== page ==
Stanislav Lem is a world-famous writer, who became famous primarily in the genre of science fiction, but is also a satirist, philosopher and futurologist. Stanislav Lem was born on September 12, 1921 in Lviv, which was then part of Poland. His father, Samuel Lem, was a well-known otolaryngologist who had private practice, and his mother, Sabina Waller, was engaged in household work. The future science fiction writer learned to read and write as early as four years old, examining his father’s medical books. Resting with his mother in the Carpathian city of Skole, little Stanislav wrote his first letter to dad. In it, he described his own adventure in a rustic wooden toilet. From 1932 to 1939 Stanislav Lem studied at the Second Higher City Gymnasium named after Karol Shaynokhi (now Ne 8 school) in Lviv. Once gymnasiums tested students for IQ and Stanislav scored more than 180 points. This showed him one of the most intelligent gymnasium students in southern Poland, but he learned about this from a former official in the educational system only many years later. About his childhood, Stanislav wrote an autobiographical novel, The High Castle. Lviv High Castle is the remains of a medieval fortification fortress, as well as the name of the mountain where it is located and the name of the park surrounding it. The book was first published in 1966, along with a detailed description of his childhood, games and inventions. Lem touched on philosophical issues such as the formation and development of personality, understanding the mechanism of memory, the meaning of the historical process and the study of the phenomenon of the creative process. Lem wanted to study at the Lviv Polytechnic, where he successfully passed the exams, but was not accepted because of his “wrong social class” (the ENT father was quite wealthy). Then Samuel Lem, with the help of his connections and the famous biochemist Professor Yakub Parnassus, placed his son at the Medical Institute, where Stanislav, in his own words, studied “without the least enthusiasm” from 1939 to 1941, before the capture of Lvov by the Germans. During the German occupation, through forged documents, the Lem family was fortunate enough to avoid deportation to the ghetto and they remained in Lviv. Stanislav worked as a welder and assistant car mechanic in the garage, and secretly was in the resistance group to the Nazis.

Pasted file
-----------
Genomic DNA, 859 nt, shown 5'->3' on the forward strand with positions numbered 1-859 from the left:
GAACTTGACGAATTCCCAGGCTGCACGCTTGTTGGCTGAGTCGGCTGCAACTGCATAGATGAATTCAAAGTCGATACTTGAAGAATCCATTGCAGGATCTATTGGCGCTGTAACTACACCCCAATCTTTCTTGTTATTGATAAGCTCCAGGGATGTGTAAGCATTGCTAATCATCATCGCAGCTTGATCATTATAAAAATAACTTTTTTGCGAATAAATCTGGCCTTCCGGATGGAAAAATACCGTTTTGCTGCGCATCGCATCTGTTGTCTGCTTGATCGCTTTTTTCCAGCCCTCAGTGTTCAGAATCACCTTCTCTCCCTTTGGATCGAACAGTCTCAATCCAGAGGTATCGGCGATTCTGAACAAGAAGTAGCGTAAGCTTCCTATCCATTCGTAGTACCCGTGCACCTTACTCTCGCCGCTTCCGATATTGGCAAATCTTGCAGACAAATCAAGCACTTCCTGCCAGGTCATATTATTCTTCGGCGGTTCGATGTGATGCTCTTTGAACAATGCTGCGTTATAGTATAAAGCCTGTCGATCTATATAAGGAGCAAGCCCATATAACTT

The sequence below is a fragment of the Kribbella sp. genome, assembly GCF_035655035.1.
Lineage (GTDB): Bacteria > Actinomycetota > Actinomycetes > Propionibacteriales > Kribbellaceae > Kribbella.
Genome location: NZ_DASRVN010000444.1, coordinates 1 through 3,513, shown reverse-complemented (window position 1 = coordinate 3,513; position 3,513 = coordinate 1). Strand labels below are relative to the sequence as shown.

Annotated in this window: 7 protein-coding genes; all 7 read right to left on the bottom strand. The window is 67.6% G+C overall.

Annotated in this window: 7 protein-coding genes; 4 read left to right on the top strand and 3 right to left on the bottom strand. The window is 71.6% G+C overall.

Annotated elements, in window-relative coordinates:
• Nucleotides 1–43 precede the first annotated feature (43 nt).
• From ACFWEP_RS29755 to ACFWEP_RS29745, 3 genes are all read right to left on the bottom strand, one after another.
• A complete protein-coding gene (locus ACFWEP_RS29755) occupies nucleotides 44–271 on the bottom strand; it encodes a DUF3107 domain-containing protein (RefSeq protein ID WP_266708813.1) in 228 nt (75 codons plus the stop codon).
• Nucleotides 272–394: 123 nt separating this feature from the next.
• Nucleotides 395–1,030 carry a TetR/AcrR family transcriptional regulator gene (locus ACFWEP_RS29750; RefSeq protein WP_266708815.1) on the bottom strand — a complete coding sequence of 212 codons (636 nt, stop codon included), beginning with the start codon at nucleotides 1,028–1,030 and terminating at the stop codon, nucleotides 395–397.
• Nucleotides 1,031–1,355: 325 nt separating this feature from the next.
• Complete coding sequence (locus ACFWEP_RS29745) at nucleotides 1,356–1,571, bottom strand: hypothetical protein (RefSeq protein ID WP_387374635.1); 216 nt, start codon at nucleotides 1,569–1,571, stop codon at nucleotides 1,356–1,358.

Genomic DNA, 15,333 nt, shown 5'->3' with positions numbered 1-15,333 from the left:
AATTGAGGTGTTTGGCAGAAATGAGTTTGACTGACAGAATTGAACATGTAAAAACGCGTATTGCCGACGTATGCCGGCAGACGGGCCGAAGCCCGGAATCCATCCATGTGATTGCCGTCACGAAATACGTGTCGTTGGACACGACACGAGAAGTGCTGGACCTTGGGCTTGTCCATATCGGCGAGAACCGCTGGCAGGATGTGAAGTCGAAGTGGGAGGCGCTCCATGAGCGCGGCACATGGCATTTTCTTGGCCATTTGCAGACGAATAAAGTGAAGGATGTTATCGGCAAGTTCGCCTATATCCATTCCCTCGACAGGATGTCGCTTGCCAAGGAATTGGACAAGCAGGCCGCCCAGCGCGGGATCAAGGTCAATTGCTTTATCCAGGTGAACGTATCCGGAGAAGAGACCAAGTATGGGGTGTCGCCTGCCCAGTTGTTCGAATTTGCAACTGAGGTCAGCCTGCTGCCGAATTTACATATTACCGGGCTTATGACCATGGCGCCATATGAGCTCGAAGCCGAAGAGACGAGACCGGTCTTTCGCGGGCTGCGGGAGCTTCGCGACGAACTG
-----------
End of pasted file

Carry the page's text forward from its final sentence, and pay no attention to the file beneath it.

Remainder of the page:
In 1944, when Soviet troops liberated the city, Stanislav Lem again resumed his studies at the Medical Institute. After 2 years, when it became clear that Lviv no longer belongs to Poland, the future writer left the hometown forever as part of the repatriation program. He moved to Krakow, where he again continued his study of medicine at the Jagiellonian University, one of the oldest higher educational institutions in Europe. In the same year, 1946, Lem’s literary debut took place: the Polish magazine “New World of Adventures” first published his story “A Man from Mars”. After that, his poems and stories were published in periodicals such as Universal Weekly, The Polish Soldier, The Forge, etc. In 1948, Stanislav Lem did not receive a diploma, but a certificate of completion of medical education, as he refused to take graduation exams to evade a military doctor’s career. Although there is another version of what happened: Lem did not want to answer exam questions in the spirit of the Lysenko doctrine that dominated biology at that time. In the years 1947-1950. Stanislav Lem worked as a junior assistant in the university medical laboratory of Dr. Micheaslav Choynovsky and at the same time worked closely with the journal Life of Science. In 1950, Stanislav Lem became acquainted with Barbara Lesnyak, who in 1953 became his wife. Barbara Lesnyak also had a medical education: she worked as a radiologist. In 1968 son Tomas was born in the family, now he is a translator and memoirist. In 1951 Lem’s science fiction novel Astronauts was published, bringing the author literary success and fame. Since that time, Stanislav Lem has been actively engaged in writing.